Trig Identities

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Cofunction and Reduction Identities

Angles (arguments of functions): \(\alpha\), \(\beta\)
Trigonometric functions: \(\sin \alpha,\) \(\cos \alpha,\) \(\tan \alpha,\) \(\cot \alpha\)
  1. Cofunction and reduction identities allow to transform trigonometric functions of the angles of the form \(90^\circ \pm \alpha,\) \(180^\circ \pm \alpha,\) \(270^\circ \pm \alpha\) or \(360^\circ \pm \alpha\) to trigonometric functions of the elementary angle \(\alpha\). For example, the following formulas are known cofunction identities:
    \(\cos {(90^\circ – \alpha)} = \sin \alpha,\) \(\sin {(90^\circ – \alpha)} = \cos \alpha\).
  2. Table of cofunction and reduction identities
    The angle \(\beta\) denotes an initial compound angle that includes the elementary angle \(\alpha\). Using these identities, it is possible to pass from the angle \(\beta\) to \(\alpha\).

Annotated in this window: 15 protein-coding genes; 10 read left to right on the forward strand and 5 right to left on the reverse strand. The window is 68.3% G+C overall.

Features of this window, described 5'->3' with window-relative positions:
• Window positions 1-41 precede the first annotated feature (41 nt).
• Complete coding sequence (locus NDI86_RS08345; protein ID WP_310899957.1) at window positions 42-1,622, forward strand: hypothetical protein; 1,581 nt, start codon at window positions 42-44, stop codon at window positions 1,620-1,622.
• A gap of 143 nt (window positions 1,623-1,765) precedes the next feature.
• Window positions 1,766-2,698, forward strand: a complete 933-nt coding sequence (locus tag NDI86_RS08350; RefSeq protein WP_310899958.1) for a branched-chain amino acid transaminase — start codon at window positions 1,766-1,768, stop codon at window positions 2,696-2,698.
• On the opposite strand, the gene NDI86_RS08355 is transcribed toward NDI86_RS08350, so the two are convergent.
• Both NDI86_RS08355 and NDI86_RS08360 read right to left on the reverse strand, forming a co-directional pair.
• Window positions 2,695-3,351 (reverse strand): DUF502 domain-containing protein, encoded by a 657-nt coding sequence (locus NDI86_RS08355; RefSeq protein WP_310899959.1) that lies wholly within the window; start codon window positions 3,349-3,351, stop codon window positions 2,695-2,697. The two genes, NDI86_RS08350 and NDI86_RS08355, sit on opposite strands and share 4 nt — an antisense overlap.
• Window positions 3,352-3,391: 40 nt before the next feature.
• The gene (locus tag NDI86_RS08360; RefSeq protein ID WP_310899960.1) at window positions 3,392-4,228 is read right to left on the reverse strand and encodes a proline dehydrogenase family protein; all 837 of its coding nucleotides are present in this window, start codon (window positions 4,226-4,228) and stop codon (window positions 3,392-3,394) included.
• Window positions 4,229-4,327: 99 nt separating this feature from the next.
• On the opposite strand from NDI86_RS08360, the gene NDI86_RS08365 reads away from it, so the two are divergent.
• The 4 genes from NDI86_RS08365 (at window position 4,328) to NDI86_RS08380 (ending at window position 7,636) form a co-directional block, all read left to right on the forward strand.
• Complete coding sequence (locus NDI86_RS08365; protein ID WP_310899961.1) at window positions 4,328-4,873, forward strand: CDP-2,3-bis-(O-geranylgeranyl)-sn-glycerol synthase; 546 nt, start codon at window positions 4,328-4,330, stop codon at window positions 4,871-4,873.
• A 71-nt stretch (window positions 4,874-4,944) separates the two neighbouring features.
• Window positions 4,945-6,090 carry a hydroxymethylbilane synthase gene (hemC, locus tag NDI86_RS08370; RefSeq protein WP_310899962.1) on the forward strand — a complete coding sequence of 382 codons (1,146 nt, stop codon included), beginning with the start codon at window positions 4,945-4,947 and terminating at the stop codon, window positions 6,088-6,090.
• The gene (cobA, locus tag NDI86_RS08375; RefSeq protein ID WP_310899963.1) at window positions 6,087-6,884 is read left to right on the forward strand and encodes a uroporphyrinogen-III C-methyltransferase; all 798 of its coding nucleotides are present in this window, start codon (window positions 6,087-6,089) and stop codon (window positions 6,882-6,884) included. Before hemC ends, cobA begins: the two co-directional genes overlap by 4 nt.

3. Cofunction and reduction identities
  4. The cofunction and reduction identities can be easily memorized using the following simple rules:
    −  If the initial compound angle contains the angles \(180^\circ\) or \(360^\circ\), the function name does not change (reduction formulas). If the initial angle includes the angles \(90^\circ\) or \(270^\circ\), then the function changes to its cofunction, i.e. the sine changes to cosine, tangent to cotangent and vice-versa (cofunction formulas).
    −  The sign of the right side must correspond to the sign of the function in the left side assuming that the angle \(\alpha\) is acute.